European Union officials tamp down expectations for a deal to save the euro in advance of a Friday summit in Brussels.
Wednesday's developments: French President Nicolas Sarkozy and German Chancellor Angela Merkel released a copy of their proposals to enforce tighter budget rules. Some of their government officials, however, said they feared a comprehensive deal might not be reached at the summit.
Market reaction: Stocks and the euro fell slightly, while borrowing costs for Spain and Italy rose, suggesting investors have lowered their expectations for an imminent solution to Europe's debt crisis.
What's next: The European Central Bank is expected to cut interest rates on Thursday. Investors will scrutinize the press conference of President Mario Draghi for clues about whether the bank will step up support for financially weak countries like Italy and Spain by buying their bonds in bigger quantities.
U.S. Treasury Secretary Timothy Geithner will meet with Italy's new premier Mario Monti.
Q: How did Europe get into this mess?
A: The creation of the euro currency in 1999 made it easier to do business across borders and made the continent a potent economic bloc. Yet the experiment was flawed. Seventeen countries have agreed to use one interest rate policy, set by the European Central Bank, despite having different economies and cultures and each managing their own state finances. As long as prosperity reigned, banks were happy to lend at low rates even to weaker countries like Greece. Greece and others exploited that by borrowing heavily. But once the Great Recession hit, their debts proved crushing. Because they remain in the euro, they cannot let their currencies depreciate, which would make their economies more competitive.
Q: Why is a solution so hard?
A: The ECB and Germany have resisted aggressive action, arguing countries should first get their budgets under control. Many economists want the central bank to buy much more of the debt of struggling countries like Italy. That would push down their borrowing costs and give them the time to reform their economies. The ECB has bought Italian and Spanish bonds. But it's loath to do so in a big way, noting that its mandate is to control inflation, not be a lender of last resort to governments. Germany opposes another idea -- creating joint bonds backed by the whole eurozone -- because it fears its own borrowing costs would surge if it had to borrow jointly with weaker countries. Greece and other heavily indebted countries have suffered political and social upheaval as taxpayers, unions and political parties balk at accepting painful austerity measures like pensions cuts and tax increases.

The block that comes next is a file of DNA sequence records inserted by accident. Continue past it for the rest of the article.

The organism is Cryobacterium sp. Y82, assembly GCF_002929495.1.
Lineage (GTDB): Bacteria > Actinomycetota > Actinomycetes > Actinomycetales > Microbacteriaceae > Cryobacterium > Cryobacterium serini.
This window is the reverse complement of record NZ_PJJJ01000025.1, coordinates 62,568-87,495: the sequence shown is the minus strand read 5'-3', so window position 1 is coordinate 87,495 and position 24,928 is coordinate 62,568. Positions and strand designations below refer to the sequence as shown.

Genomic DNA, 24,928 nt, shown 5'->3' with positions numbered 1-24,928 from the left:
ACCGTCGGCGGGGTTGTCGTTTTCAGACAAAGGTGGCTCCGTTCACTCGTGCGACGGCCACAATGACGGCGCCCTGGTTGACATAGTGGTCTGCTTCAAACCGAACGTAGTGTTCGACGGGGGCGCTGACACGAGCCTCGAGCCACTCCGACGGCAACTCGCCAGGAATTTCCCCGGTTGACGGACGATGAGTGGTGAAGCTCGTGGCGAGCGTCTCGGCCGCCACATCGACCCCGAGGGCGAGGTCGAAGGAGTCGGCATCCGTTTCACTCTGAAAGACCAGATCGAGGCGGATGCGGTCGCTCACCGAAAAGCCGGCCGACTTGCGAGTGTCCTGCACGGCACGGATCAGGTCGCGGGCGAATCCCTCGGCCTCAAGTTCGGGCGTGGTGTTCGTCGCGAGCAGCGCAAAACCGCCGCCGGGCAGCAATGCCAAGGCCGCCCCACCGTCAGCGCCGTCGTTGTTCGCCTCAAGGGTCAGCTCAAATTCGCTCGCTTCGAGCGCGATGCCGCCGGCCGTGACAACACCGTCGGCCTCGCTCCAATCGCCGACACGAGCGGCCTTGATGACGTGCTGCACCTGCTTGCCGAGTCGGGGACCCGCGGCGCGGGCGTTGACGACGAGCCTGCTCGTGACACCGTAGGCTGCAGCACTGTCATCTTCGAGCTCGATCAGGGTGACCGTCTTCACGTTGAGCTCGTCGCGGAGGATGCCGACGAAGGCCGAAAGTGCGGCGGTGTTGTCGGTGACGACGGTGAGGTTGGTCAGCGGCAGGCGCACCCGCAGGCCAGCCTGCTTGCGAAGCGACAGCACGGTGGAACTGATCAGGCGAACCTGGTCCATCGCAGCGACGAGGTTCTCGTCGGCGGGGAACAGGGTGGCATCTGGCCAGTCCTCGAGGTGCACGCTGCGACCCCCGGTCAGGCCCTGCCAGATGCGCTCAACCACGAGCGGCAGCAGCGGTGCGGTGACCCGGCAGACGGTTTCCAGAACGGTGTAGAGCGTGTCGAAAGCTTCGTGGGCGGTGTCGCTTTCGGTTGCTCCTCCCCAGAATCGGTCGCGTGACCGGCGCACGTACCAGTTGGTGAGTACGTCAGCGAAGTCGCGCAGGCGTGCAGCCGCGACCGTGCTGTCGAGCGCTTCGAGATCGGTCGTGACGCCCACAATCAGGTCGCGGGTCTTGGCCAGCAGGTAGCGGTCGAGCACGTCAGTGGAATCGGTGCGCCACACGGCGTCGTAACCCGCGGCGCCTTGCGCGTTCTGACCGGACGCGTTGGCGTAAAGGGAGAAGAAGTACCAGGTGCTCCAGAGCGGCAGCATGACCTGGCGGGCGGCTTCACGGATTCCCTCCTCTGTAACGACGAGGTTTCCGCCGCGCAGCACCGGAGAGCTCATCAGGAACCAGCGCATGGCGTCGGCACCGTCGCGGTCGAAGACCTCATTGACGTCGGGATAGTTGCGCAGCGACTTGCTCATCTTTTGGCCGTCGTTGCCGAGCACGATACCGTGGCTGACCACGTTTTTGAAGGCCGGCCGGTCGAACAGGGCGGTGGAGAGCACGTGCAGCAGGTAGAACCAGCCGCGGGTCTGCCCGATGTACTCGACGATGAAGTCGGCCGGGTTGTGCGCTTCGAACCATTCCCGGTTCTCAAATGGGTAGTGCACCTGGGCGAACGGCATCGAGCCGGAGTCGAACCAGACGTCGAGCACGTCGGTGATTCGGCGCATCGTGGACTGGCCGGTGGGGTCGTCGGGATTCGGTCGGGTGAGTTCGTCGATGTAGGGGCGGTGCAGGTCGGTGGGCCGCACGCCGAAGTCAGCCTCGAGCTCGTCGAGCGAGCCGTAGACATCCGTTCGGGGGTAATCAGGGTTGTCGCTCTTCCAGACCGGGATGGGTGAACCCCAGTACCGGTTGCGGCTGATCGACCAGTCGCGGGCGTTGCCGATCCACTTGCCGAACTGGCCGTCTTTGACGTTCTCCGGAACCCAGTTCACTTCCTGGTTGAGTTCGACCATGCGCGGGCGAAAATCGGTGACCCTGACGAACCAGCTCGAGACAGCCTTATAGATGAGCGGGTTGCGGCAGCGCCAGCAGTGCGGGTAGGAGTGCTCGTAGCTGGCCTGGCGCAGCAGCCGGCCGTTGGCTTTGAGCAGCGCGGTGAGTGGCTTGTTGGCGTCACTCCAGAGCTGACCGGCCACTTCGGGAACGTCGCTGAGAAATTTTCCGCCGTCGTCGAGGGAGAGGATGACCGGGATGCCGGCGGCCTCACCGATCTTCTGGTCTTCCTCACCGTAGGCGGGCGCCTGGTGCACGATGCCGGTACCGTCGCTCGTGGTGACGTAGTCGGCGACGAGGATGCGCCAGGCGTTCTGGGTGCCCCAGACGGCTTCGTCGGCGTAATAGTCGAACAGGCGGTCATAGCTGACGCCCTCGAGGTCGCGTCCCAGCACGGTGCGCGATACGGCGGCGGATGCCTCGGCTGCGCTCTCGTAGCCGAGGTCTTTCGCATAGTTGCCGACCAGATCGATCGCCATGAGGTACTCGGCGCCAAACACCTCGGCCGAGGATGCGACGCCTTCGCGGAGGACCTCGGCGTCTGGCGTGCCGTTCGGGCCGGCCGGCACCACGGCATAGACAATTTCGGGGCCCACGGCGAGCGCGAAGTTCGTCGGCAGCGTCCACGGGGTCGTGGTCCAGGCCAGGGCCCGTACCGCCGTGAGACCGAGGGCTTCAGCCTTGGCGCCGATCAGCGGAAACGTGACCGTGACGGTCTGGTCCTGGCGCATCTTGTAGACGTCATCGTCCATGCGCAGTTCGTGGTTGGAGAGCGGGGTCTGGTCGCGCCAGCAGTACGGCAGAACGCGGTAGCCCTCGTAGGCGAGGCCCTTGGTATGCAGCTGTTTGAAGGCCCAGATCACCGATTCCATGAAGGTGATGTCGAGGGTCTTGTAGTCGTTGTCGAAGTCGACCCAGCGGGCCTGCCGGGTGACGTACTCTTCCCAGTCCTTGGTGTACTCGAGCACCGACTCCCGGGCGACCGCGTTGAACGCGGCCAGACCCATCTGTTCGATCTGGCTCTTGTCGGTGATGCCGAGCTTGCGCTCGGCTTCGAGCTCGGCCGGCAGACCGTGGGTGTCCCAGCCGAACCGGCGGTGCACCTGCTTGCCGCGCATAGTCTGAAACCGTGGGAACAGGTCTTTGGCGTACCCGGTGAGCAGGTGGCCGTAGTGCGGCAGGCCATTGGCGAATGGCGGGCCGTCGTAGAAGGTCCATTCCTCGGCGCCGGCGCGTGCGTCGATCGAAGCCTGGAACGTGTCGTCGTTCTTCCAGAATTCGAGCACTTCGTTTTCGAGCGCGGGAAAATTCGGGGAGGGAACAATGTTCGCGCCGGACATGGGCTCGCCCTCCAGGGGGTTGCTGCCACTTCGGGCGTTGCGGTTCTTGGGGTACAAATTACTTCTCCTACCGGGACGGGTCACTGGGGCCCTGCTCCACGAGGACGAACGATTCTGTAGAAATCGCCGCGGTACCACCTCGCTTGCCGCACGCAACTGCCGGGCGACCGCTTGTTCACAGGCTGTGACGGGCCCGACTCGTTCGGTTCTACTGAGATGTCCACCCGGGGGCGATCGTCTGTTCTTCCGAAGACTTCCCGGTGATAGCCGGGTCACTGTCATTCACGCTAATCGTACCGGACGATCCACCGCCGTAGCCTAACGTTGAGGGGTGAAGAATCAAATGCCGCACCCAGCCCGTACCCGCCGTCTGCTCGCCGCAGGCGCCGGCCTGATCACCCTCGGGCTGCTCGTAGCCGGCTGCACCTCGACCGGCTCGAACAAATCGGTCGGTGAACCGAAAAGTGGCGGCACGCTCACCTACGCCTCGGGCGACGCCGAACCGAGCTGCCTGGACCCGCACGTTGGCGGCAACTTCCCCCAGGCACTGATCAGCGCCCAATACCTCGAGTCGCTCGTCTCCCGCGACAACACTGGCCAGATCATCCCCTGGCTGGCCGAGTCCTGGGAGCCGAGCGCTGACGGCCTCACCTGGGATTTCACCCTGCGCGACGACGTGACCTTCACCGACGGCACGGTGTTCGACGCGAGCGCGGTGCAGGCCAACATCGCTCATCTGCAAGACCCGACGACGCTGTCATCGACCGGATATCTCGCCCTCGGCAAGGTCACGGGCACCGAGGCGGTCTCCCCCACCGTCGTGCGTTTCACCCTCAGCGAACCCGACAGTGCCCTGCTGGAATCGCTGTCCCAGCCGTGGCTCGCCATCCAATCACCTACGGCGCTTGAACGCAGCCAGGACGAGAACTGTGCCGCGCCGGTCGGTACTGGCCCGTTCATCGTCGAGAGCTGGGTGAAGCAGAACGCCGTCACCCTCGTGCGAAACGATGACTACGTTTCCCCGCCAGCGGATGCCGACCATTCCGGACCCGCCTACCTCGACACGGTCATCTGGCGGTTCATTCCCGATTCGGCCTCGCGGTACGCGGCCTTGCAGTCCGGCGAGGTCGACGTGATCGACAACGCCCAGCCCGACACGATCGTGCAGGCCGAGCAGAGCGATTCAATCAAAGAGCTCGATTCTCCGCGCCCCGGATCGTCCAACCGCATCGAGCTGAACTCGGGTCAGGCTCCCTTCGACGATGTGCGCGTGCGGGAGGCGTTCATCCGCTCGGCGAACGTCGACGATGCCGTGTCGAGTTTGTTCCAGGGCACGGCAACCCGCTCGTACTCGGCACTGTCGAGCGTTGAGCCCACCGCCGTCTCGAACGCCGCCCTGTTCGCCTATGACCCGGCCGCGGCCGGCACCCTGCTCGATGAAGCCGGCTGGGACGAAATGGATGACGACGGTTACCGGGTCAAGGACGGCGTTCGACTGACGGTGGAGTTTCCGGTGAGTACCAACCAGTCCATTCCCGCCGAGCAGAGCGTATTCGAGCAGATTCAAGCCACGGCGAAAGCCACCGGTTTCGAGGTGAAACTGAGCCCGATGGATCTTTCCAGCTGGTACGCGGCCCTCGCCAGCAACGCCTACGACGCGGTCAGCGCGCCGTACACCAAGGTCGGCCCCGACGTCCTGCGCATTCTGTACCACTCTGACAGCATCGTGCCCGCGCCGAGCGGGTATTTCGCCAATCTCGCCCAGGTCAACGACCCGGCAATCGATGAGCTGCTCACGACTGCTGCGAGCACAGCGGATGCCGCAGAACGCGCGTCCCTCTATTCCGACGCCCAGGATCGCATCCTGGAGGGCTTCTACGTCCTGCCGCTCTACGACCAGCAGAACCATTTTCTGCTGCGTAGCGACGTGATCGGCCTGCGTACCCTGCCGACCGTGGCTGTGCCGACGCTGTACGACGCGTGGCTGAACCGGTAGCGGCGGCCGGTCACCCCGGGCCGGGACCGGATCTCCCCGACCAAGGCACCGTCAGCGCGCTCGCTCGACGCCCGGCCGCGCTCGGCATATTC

Q: What big solutions are European officials considering?
A: One option would be to have countries cede control of their budgets to a central authority. That authority would stop countries from spending beyond their means and possibly impose penalties. The ECB has hinted that if governments agree to tighter controls of their budgets, it could take a more active role in fighting the crisis.
There has also been talk of forming an elite group of euro nations to guarantee each other's debt.
Q: Why the urgency now?
A: Earlier efforts, like bailouts of Greece, Portugal and Ireland, haven't convinced investors that European policymakers can resolve the crisis, which is now over two years old. Jittery investors are demanding that European governments pay ever-higher interest rates on their bonds.
Q: Why are higher interest rates such a problem?
A: They make it harder for governments to pay debts and they slow growth. Tax revenue then falls. The cost of unemployment benefits and other social programs rise. If countries as big as Italy can't repay their debts they face default, which would cause massive havoc on world financial markets.
Italy has seen its borrowing rates jump above 7 percent recently. That's considered unsustainable.